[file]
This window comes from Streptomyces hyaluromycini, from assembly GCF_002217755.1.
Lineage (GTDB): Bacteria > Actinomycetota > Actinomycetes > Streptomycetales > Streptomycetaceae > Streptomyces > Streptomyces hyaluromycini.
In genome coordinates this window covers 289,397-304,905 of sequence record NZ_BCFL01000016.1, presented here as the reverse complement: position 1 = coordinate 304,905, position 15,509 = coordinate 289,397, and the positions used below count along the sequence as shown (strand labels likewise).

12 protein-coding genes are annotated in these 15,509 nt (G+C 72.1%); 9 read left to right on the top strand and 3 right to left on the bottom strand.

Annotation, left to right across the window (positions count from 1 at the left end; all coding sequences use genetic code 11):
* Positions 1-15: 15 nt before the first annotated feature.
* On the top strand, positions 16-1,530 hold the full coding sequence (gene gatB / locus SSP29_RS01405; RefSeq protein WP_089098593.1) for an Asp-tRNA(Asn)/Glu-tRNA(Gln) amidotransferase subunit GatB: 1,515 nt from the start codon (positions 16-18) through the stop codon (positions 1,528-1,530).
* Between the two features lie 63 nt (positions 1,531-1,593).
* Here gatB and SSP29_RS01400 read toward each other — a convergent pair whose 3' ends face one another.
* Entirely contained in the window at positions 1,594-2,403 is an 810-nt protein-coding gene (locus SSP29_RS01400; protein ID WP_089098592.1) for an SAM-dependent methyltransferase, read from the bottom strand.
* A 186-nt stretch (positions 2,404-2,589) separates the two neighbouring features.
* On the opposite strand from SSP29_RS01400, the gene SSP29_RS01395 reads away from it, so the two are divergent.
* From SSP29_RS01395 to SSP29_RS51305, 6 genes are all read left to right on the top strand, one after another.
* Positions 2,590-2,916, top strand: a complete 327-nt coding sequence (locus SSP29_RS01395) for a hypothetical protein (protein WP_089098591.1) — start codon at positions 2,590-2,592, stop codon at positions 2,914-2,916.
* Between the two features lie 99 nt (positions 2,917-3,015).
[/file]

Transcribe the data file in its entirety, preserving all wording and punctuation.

This window comes from Streptomyces hyaluromycini, from assembly GCF_002217755.1.
Lineage (GTDB): Bacteria > Actinomycetota > Actinomycetes > Streptomycetales > Streptomycetaceae > Streptomyces > Streptomyces hyaluromycini.
In genome coordinates this window covers 289,397-304,905 of sequence record NZ_BCFL01000016.1, presented here as the reverse complement: position 1 = coordinate 304,905, position 15,509 = coordinate 289,397, and the positions used below count along the sequence as shown (strand labels likewise).

12 protein-coding genes are annotated in these 15,509 nt (G+C 72.1%); 9 read left to right on the top strand and 3 right to left on the bottom strand.

Annotation, left to right across the window (positions count from 1 at the left end; all coding sequences use genetic code 11):
* Positions 1-15: 15 nt before the first annotated feature.
* On the top strand, positions 16-1,530 hold the full coding sequence (gene gatB / locus SSP29_RS01405; RefSeq protein WP_089098593.1) for an Asp-tRNA(Asn)/Glu-tRNA(Gln) amidotransferase subunit GatB: 1,515 nt from the start codon (positions 16-18) through the stop codon (positions 1,528-1,530).
* Between the two features lie 63 nt (positions 1,531-1,593).
* Here gatB and SSP29_RS01400 read toward each other — a convergent pair whose 3' ends face one another.
* Entirely contained in the window at positions 1,594-2,403 is an 810-nt protein-coding gene (locus SSP29_RS01400; protein ID WP_089098592.1) for an SAM-dependent methyltransferase, read from the bottom strand.
* A 186-nt stretch (positions 2,404-2,589) separates the two neighbouring features.
* On the opposite strand from SSP29_RS01400, the gene SSP29_RS01395 reads away from it, so the two are divergent.
* From SSP29_RS01395 to SSP29_RS51305, 6 genes are all read left to right on the top strand, one after another.
* Positions 2,590-2,916, top strand: a complete 327-nt coding sequence (locus SSP29_RS01395) for a hypothetical protein (protein WP_089098591.1) — start codon at positions 2,590-2,592, stop codon at positions 2,914-2,916.
* Between the two features lie 99 nt (positions 2,917-3,015).